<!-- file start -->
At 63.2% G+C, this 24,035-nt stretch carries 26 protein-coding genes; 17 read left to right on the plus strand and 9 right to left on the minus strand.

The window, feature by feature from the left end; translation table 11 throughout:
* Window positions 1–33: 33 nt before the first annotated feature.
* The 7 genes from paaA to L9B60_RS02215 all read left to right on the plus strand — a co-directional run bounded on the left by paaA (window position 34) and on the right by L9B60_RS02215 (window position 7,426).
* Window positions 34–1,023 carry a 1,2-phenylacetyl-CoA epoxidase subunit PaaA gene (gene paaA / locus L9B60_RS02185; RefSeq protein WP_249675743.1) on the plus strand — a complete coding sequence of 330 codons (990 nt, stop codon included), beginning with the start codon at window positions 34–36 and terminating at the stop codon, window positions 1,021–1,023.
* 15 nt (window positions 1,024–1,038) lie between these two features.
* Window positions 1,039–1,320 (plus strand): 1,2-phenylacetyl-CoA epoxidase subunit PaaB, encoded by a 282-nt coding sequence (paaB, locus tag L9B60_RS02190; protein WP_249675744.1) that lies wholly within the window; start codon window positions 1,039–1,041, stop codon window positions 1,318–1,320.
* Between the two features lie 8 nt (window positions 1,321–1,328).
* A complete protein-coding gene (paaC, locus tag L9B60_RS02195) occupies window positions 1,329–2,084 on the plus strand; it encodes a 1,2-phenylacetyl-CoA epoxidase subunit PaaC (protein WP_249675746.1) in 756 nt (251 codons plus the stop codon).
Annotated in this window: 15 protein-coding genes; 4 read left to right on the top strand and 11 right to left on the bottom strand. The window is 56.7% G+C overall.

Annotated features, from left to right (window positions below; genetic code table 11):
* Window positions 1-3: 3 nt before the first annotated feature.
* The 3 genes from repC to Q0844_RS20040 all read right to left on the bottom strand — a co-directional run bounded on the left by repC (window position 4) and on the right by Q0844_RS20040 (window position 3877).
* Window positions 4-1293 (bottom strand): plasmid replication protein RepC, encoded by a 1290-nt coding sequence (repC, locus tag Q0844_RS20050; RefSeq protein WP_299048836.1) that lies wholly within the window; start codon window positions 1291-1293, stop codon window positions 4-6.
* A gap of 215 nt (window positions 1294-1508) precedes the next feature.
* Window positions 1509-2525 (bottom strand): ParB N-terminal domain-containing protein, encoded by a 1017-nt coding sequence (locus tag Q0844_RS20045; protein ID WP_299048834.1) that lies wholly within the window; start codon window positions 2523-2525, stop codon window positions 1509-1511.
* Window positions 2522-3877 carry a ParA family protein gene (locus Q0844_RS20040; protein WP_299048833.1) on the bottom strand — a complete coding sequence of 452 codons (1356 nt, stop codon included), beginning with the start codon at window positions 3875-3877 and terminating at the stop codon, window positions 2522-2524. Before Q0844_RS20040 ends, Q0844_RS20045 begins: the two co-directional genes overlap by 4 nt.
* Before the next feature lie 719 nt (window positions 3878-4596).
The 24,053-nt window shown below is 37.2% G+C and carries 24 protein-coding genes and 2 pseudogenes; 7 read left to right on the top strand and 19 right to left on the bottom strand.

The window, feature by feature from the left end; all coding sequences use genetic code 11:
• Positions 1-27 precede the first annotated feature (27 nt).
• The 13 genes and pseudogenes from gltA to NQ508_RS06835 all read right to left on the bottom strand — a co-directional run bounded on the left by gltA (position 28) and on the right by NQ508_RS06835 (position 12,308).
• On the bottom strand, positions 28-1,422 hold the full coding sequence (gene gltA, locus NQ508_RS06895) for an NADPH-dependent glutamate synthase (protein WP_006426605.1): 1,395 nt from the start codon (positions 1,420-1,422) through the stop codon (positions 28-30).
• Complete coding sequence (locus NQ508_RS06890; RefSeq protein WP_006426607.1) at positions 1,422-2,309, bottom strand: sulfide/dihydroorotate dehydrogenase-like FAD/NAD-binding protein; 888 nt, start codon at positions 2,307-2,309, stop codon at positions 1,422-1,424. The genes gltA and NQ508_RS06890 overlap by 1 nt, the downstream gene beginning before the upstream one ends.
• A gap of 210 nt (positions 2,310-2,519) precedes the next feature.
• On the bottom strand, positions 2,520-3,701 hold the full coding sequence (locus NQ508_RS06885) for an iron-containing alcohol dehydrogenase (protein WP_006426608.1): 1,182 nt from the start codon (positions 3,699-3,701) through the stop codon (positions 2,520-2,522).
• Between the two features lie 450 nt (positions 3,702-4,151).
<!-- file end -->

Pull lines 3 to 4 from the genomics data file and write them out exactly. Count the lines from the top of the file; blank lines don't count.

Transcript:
* Window positions 1–33: 33 nt before the first annotated feature.
* The 7 genes from paaA to L9B60_RS02215 all read left to right on the plus strand — a co-directional run bounded on the left by paaA (window position 34) and on the right by L9B60_RS02215 (window position 7,426).